If the crisis taught us anything, it is that strong sponsors are better able to navigate difficult situations and withstand shocks. In addition to finding a strong partner, a focus on quality and not only on the fees paid avoids negative impacts to other project stakeholders—for example, users of the service, who would eventually face higher costs.

We need to remember that quality infrastructure begins with quality processes and partners. Governments do well to choose a qualified partner through a competitive process, for example, using a balanced or rated criteria.

  1. Trim the fat and stay flexible

COVID-19 is still with us and already we see at play the pandemic’s secondary effects discussed here. This makes sizing and timing capital investment challenging. Infrastructure capacity that remains unused is expensive for governments, users, operators, and financiers. The pandemic is helping us think of more dynamic mechanisms of approaching infrastructure outputs including service key performance indicators (KPIs) and risk management.

2022 will likely see plans and contract provisions make way for more flexibility, which could introduce complexity. To avoid pitfalls, governments can focus on clear processes and triggers in place of rigid requirements. Many contracts already introduce more parametric provisions, whether to control KPIs or make payments. This is good trial practice for meeting other challenges, such as navigating climate change’s uncertainty.

At the same time, time-honored principles of transparent, timely, and good faith communication between counterparties are fundamental. This habit deepens with regular reporting; good contract management; early warning, audit, and verifications systems; and alternative forms of dispute resolution (like the use of expert review boards) to settle technical matters.

  1. Pick yourself up when you fall

The crisis has shone a light, albeit harsh, on cracks in PPP agreements and programs. Many countries realized they do not have a good handle on the contingent liabilities that systemic shocks can trigger. The good news is that countries are plugging gaps by establishing better information systems, adjusting contract clauses for new projects to anticipate similar events, and reinforcing PPP program capacity and resources.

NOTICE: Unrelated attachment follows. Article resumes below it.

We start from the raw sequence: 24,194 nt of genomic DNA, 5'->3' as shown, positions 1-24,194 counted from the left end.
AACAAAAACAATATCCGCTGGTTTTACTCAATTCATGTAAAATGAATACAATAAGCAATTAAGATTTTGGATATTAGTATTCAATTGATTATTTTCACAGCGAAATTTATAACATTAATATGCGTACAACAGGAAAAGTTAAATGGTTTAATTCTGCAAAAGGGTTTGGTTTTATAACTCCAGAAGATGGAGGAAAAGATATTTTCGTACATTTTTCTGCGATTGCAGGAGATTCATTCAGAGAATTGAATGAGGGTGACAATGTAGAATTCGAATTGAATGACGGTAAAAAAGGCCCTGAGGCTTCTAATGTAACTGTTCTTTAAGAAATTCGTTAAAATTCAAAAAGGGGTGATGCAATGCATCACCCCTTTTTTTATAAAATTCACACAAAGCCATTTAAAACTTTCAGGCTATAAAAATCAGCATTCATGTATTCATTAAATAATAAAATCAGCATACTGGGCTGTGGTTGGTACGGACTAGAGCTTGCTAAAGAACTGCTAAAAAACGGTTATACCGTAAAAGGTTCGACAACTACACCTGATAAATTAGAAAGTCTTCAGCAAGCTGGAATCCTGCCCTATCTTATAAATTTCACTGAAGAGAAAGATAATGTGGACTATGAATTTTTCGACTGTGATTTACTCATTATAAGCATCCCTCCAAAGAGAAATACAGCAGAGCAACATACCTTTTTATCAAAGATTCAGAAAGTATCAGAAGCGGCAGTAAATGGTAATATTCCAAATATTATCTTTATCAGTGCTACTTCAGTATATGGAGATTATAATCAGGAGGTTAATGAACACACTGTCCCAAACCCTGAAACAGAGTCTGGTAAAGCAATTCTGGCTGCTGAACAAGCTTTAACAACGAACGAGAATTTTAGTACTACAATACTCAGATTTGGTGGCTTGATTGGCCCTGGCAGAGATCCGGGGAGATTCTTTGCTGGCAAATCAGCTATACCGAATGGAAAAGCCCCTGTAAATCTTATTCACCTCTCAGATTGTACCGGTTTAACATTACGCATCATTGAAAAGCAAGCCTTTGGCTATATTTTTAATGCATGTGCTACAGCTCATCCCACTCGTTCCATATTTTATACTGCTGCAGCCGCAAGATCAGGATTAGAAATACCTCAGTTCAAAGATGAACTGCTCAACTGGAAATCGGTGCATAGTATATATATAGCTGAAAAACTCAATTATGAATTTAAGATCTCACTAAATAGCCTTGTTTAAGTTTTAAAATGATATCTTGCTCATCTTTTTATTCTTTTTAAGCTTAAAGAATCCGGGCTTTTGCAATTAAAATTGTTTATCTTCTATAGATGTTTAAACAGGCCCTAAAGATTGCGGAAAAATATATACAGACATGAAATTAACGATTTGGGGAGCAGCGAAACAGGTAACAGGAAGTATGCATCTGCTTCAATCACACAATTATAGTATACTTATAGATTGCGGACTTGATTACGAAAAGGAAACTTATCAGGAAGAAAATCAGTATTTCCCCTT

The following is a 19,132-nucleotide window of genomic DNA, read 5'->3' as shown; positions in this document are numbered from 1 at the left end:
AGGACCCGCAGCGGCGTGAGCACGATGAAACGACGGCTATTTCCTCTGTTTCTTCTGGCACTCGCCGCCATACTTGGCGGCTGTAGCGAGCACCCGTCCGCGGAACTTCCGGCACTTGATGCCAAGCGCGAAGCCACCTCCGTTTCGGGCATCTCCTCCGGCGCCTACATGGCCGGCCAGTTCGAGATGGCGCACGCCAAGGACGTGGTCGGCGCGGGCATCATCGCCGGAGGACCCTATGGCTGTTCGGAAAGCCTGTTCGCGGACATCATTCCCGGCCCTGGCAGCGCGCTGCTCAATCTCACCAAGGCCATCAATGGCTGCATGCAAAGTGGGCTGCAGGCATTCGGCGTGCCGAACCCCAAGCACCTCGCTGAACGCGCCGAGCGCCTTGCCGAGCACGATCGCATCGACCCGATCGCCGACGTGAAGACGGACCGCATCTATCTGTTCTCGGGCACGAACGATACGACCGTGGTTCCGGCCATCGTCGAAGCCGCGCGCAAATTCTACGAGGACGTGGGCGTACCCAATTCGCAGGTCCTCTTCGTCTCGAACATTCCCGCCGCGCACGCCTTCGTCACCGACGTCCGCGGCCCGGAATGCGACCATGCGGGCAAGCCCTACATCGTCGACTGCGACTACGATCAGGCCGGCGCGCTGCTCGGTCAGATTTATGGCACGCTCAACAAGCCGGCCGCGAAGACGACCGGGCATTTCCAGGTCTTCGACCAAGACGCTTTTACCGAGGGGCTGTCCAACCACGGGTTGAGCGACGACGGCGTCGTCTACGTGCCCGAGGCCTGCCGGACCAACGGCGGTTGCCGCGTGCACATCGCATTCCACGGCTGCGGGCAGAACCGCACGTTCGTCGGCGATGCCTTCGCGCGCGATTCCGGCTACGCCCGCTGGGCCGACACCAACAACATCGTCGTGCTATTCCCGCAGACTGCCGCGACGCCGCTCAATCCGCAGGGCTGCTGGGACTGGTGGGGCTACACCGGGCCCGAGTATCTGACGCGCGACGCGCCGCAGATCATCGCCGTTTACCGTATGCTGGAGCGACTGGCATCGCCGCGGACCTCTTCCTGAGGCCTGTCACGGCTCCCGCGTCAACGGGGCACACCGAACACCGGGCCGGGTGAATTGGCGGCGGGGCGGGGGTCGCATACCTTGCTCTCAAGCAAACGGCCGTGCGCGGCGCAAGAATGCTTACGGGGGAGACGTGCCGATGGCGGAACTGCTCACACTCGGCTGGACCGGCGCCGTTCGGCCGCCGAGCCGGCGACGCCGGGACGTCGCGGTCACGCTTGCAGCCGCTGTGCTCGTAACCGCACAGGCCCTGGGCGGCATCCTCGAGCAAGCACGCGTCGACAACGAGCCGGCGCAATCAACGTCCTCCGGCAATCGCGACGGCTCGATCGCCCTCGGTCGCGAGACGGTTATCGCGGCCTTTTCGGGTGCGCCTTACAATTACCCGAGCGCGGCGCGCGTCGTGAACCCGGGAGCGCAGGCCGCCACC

Since the pandemic has affected sectors differently, priority shifts could be in order. Lessons from PPPs in traditional sectors can be applied to sectors for which demand has increased, such as health and digital development. 2022 is not the time to retreat, but to redouble efforts in PPPs as infrastructure recovery programs can definitely benefit from additional private investments. 

  1. Work with a support group

Similar to making a personal change, seeking support from others not only brings more resources but also helps fortify commitment to reform. All 15 countries in Sub-Saharan Africa that closed deals in 2021 benefited from PPIAF support in strengthening their legal and institutional frameworks, while the Sofia Airport transaction benefitted from the Global Infrastructure Facility (GIF), IFC, and European Bank for Reconstruction and Development (EBRD).

Beyond working with development partners, engaging stakeholders on adjustments to a PPP project or program increases chances that solutions benefit from a wide base of support that can usher success many years beyond 2022.

Review our Stocktake of government responses to the impact of COVID-19 on PPP projects and Assessment of the Impact of COVID-19 on PPP Pipelines and Projects in Preparation to learn more.


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Jemima Sy

Program Manager, Public-Private Infrastructure Advisory Facility (PPIAF), World Bank